DECATUR, Ill. (DTN) -- Harvest is finally in full swing for Genny Haun and Kyle Krier. The two farmers have been reporting on the 2018 crop season as part of DTN's View From the Cab series.
The growing part of the season had set the Ohio and Kansas farmers up for what they hoped would be one of the best production years yet. However, weather woes have kept grain harvest to a minimum until recently.
Things turned around this past week. "We have been pushing hard," said Kyle Krier, who farms near Claflin, Kansas. "We're facing a forecast of rain for Wednesday (Oct. 24). Grain quality is amazingly good, considering what we've been through, but that won't hold forever."
Weather hasn't been quite as wild in the north-central section of Ohio near Kenton, Haun noted. But the sporadic rainfall that had kept Layman Farms chipping away at harvest finally subsided and allowed full-tilt gathering this past week.
Storage and labor continue to be concerns for both farmers and add a smattering of politics to the mix.
Read more to find out what's happening in their regions of the farming world:
GENNY HAUN - KENTON, OHIO
The announcement of the sudden termination of Ohio Director of Agriculture David Daniels had Genny Haun on full alert this week.
"News reports have attributed the termination to an ongoing disagreement with Gov. John Kasich over the measures being taken to address Lake Erie's water quality challenges through increased agriculture regulation," Haun said.
This is a particularly sensitive topic for Haun. In July, she testified on behalf of the Ohio Farm Bureau at a hearing before the Ohio Soil and Water Conservation Commission. Charged with examining the governor's executive order to intensify efforts to fight toxic algae blooms on Lake Erie, the group deferred action to a subcommittee. Haun has since submitted written testimony to the subcommittee. Agriculture shouldn't carry the entire burden of the cleanup, she said.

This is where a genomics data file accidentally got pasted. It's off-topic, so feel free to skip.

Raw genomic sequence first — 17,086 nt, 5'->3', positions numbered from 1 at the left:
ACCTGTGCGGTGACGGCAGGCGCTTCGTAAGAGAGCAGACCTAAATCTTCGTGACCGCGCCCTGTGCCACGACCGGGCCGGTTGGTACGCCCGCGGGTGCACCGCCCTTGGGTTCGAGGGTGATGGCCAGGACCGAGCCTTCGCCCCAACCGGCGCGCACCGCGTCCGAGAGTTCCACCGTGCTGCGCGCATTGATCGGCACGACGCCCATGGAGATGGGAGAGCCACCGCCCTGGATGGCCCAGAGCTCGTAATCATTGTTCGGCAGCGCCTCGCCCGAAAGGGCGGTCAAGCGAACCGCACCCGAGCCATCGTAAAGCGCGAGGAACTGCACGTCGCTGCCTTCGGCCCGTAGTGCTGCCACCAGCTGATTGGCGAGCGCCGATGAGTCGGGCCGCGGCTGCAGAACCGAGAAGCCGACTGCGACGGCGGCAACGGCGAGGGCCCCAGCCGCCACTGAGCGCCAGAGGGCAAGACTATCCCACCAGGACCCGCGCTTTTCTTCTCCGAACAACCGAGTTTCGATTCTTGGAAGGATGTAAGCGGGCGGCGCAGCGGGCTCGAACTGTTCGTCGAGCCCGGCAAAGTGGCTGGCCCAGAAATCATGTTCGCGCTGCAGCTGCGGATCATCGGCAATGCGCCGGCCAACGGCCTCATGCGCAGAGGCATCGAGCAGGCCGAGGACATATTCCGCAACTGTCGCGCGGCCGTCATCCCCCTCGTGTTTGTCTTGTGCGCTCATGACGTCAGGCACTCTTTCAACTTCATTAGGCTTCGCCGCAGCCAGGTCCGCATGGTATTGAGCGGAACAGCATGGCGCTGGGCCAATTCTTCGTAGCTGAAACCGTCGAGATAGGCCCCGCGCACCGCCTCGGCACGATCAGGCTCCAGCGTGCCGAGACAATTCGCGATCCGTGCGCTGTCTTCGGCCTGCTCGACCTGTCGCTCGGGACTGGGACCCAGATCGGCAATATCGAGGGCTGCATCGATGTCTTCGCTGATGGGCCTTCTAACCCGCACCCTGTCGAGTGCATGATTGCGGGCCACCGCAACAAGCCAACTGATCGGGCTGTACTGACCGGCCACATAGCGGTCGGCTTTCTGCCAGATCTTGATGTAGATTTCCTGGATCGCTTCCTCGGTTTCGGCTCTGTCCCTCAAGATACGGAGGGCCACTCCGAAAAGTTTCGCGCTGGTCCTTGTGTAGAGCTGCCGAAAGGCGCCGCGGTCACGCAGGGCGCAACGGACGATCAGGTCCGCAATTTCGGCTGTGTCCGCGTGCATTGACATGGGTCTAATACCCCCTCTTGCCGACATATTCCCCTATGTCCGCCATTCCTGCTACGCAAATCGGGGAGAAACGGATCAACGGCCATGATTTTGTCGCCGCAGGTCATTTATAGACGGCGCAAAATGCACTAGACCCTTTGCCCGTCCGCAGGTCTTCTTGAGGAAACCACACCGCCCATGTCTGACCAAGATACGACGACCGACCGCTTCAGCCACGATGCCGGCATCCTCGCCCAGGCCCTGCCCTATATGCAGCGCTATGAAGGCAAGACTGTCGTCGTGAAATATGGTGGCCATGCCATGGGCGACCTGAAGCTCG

The health of Lake Erie has been at the center of debate for decades. Kasich has requested that eight western Ohio watersheds be declared in distress. That move could potentially trigger some tough new fertilizer and manure management mandates. The state has committed to reducing phosphorous entering the lake's western basin by 40% by 2023.
Haun said she recognizes that agriculture needs to be part of the solution. However, some 6,500 to 7,000 farmers will be influenced by the proposals, and she feels that stakeholders need to have input into the decisions.
The move to install an interim state director of agriculture comes just weeks before the gubernatorial election, she noted.
Meanwhile, the politics of harvest were improving at Layman Farms. By Monday, Oct. 22, Haun estimated 20% of the corn had been shelled and about 50% of the soybeans cut. "Thankfully, the quality remains good and yields are even higher than we expected," she noted.
That additional volume puts even further pressure on where to put the extra. "We have about 80% of our bean storage full already," she noted.
The farm hired two new employees for part-time/seasonal work -- a blessing since two of their regular crew have been away for personal reasons. "Both of these new hires bring extensive experience and wanted part-time work -- sometimes things do go right," she said.
Seed sales would typically be ramping up this time of year, but several things are influencing advance orders, Haun reported. Tax changes in 2018 are discouraging prepaying expenses, and there's a possibility that might also influence early seed orders.